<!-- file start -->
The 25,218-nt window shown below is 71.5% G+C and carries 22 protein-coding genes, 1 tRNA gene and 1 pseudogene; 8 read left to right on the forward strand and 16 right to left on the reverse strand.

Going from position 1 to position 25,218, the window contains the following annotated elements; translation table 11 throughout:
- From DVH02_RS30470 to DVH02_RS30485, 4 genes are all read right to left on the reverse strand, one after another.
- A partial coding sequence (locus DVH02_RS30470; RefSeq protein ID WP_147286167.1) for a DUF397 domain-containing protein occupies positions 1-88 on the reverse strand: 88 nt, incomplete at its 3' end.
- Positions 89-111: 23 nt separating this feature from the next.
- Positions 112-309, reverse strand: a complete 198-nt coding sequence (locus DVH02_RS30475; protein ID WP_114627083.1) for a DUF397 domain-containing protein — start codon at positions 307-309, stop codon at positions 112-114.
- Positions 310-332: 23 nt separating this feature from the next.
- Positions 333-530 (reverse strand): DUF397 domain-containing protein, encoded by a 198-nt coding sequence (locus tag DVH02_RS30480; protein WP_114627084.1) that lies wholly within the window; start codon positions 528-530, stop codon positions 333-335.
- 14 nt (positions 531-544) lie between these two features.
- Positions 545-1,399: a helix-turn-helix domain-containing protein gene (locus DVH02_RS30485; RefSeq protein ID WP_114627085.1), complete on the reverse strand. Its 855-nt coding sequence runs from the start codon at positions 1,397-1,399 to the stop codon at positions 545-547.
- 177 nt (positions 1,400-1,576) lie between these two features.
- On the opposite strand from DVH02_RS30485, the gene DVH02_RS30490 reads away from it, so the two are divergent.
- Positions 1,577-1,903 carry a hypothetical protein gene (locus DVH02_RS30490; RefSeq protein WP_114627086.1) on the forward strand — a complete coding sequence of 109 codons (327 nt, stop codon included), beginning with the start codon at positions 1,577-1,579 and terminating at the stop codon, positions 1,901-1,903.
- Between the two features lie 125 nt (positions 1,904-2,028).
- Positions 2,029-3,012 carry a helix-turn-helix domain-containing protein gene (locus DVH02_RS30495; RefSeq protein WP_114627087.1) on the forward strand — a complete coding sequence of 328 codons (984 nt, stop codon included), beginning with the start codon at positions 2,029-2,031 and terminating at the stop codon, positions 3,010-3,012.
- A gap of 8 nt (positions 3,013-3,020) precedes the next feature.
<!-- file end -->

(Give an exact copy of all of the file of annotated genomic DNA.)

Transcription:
The 25,218-nt window shown below is 71.5% G+C and carries 22 protein-coding genes, 1 tRNA gene and 1 pseudogene; 8 read left to right on the forward strand and 16 right to left on the reverse strand.

Going from position 1 to position 25,218, the window contains the following annotated elements; translation table 11 throughout:
- From DVH02_RS30470 to DVH02_RS30485, 4 genes are all read right to left on the reverse strand, one after another.
- A partial coding sequence (locus DVH02_RS30470; RefSeq protein ID WP_147286167.1) for a DUF397 domain-containing protein occupies positions 1-88 on the reverse strand: 88 nt, incomplete at its 3' end.
- Positions 89-111: 23 nt separating this feature from the next.
- Positions 112-309, reverse strand: a complete 198-nt coding sequence (locus DVH02_RS30475; protein ID WP_114627083.1) for a DUF397 domain-containing protein — start codon at positions 307-309, stop codon at positions 112-114.
- Positions 310-332: 23 nt separating this feature from the next.
- Positions 333-530 (reverse strand): DUF397 domain-containing protein, encoded by a 198-nt coding sequence (locus tag DVH02_RS30480; protein WP_114627084.1) that lies wholly within the window; start codon positions 528-530, stop codon positions 333-335.
- 14 nt (positions 531-544) lie between these two features.
- Positions 545-1,399: a helix-turn-helix domain-containing protein gene (locus DVH02_RS30485; RefSeq protein ID WP_114627085.1), complete on the reverse strand. Its 855-nt coding sequence runs from the start codon at positions 1,397-1,399 to the stop codon at positions 545-547.
- 177 nt (positions 1,400-1,576) lie between these two features.
- On the opposite strand from DVH02_RS30485, the gene DVH02_RS30490 reads away from it, so the two are divergent.
- Positions 1,577-1,903 carry a hypothetical protein gene (locus DVH02_RS30490; RefSeq protein WP_114627086.1) on the forward strand — a complete coding sequence of 109 codons (327 nt, stop codon included), beginning with the start codon at positions 1,577-1,579 and terminating at the stop codon, positions 1,901-1,903.
- Between the two features lie 125 nt (positions 1,904-2,028).
- Positions 2,029-3,012 carry a helix-turn-helix domain-containing protein gene (locus DVH02_RS30495; RefSeq protein WP_114627087.1) on the forward strand — a complete coding sequence of 328 codons (984 nt, stop codon included), beginning with the start codon at positions 2,029-2,031 and terminating at the stop codon, positions 3,010-3,012.
- A gap of 8 nt (positions 3,013-3,020) precedes the next feature.